Your Digital Identity

Andrew Sullivan —  Jan 17 2012 @ 8:51am


Maria Popova summarizes the video:

28,000 MMS messages — multimedia pieces of communication like photos, videos, and voice communication — are sent into the world every second, and cell phone companies record much of the metadata that travels with them, like location, identity of the receiver, amount of data transferred, and the cost of the transmission. The average user has 736 pieces of this personal data collected every day …

Pete Warden, a programmer who created that awesome VFYW globe for the Dish, offers a historical parallel in support of data collection and open data:

We actually know more about everyday life in Sumeria five millenia back than we do in Europe fifteen hundred years ago. The Sumerians recorded everything on stone or clay tablets, most of which were discarded after use with no thought for posterity. As it happened, the clay tablets proved remarkably resilient and so archaeologists and scholars have found and decoded hundreds of thousands of them. This data exhaust gives a rich view into trade, worship, life, death, medicine and almost every other aspect of the Sumerian's world. This is a big reason why I'm so fanatical about opening up data sources.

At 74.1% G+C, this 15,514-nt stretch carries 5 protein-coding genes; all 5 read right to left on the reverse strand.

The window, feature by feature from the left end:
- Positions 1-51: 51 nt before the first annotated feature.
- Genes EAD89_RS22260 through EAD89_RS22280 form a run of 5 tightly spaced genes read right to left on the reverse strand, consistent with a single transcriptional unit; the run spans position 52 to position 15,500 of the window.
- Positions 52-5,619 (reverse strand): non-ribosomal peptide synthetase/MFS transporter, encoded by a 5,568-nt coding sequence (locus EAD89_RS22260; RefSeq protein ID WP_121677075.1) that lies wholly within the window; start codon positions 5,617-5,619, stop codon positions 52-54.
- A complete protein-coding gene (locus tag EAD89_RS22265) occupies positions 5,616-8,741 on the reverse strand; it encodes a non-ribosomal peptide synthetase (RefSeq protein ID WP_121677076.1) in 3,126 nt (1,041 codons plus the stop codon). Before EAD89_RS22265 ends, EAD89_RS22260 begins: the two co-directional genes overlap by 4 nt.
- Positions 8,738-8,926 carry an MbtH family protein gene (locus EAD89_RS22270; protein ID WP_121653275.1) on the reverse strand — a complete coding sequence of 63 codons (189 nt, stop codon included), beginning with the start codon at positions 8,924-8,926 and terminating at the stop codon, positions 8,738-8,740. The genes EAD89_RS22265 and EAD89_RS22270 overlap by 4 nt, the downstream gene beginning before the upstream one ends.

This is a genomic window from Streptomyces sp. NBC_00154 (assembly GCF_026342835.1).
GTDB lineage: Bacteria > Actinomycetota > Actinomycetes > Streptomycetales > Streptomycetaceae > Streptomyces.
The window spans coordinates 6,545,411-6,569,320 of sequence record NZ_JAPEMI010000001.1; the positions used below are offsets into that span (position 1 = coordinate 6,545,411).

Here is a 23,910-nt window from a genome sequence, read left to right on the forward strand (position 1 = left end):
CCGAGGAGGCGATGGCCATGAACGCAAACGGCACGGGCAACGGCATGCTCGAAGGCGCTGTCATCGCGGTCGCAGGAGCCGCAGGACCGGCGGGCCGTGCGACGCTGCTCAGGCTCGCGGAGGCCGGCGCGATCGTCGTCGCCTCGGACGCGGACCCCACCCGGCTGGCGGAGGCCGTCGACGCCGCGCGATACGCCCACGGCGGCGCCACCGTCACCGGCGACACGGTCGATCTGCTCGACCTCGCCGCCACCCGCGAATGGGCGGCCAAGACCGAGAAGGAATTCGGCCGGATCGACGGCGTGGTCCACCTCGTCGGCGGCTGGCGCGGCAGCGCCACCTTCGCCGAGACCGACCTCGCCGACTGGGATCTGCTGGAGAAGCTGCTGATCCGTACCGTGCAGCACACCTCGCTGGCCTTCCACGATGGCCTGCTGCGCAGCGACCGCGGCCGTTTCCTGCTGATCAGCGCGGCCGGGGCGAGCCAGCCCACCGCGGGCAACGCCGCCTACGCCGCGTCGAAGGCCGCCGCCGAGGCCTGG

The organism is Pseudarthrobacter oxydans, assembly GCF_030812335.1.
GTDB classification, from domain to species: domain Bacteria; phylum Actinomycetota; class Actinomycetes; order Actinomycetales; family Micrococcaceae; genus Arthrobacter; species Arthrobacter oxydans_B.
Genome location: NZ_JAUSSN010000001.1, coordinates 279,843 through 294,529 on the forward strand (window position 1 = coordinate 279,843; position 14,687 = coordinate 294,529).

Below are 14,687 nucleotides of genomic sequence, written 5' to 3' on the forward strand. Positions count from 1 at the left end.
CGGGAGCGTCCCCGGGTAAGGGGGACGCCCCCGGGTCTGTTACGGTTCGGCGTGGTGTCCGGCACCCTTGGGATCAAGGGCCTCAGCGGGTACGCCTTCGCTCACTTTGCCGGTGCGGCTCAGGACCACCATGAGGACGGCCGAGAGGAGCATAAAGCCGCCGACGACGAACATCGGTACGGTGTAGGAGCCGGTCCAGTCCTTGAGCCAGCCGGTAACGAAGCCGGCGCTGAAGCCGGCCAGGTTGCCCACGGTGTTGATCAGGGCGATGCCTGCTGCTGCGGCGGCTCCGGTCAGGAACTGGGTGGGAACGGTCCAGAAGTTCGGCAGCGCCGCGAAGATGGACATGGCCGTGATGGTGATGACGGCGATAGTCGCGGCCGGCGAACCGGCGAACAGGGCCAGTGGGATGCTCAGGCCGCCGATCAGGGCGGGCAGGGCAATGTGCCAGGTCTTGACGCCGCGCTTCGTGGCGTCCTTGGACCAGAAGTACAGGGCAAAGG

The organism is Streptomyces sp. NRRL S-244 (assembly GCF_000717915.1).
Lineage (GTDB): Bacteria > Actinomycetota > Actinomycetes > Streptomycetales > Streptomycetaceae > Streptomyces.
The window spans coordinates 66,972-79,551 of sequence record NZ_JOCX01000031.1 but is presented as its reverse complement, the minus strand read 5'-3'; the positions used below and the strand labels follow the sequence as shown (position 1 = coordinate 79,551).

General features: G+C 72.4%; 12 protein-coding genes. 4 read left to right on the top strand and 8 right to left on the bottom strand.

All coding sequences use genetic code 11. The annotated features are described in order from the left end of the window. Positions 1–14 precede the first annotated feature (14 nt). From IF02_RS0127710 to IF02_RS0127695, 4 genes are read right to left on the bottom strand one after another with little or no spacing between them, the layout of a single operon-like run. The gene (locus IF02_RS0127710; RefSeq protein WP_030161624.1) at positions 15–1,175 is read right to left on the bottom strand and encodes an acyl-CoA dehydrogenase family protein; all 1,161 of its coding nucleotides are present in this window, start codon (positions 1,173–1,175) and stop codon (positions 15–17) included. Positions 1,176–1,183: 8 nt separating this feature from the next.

Doc Searls wants customers to regain control of their data.